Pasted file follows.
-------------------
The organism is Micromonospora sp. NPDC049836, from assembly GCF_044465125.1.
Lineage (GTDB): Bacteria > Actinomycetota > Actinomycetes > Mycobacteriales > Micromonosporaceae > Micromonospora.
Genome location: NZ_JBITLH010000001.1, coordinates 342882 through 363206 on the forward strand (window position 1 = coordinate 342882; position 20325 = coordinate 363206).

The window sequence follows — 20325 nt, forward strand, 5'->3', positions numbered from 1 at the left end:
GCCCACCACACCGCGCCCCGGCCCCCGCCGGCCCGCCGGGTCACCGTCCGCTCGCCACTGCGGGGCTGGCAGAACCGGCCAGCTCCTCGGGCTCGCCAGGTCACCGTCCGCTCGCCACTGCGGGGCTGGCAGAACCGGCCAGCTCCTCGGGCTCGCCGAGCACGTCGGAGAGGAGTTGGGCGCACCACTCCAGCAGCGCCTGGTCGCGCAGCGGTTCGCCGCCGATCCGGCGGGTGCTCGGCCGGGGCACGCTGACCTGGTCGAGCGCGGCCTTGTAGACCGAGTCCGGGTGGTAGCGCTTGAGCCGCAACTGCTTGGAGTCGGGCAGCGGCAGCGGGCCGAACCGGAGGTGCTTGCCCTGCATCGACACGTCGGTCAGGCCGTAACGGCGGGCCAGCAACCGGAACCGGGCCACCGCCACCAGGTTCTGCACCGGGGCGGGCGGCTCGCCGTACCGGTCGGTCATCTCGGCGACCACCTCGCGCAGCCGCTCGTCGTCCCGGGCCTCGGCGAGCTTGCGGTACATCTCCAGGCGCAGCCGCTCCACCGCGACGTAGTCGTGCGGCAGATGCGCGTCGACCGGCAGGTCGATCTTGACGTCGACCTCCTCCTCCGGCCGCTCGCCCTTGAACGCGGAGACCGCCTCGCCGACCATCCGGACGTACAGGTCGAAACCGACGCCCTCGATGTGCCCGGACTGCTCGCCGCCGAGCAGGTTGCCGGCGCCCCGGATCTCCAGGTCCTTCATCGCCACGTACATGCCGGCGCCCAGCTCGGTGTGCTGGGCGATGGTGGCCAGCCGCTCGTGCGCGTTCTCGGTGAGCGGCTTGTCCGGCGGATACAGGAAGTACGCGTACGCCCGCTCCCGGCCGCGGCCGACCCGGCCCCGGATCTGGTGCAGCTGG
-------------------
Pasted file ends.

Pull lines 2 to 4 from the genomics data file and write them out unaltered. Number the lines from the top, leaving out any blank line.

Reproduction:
Lineage (GTDB): Bacteria > Actinomycetota > Actinomycetes > Mycobacteriales > Micromonosporaceae > Micromonospora.
Genome location: NZ_JBITLH010000001.1, coordinates 342882 through 363206 on the forward strand (window position 1 = coordinate 342882; position 20325 = coordinate 363206).

The window sequence follows — 20325 nt, forward strand, 5'->3', positions numbered from 1 at the left end: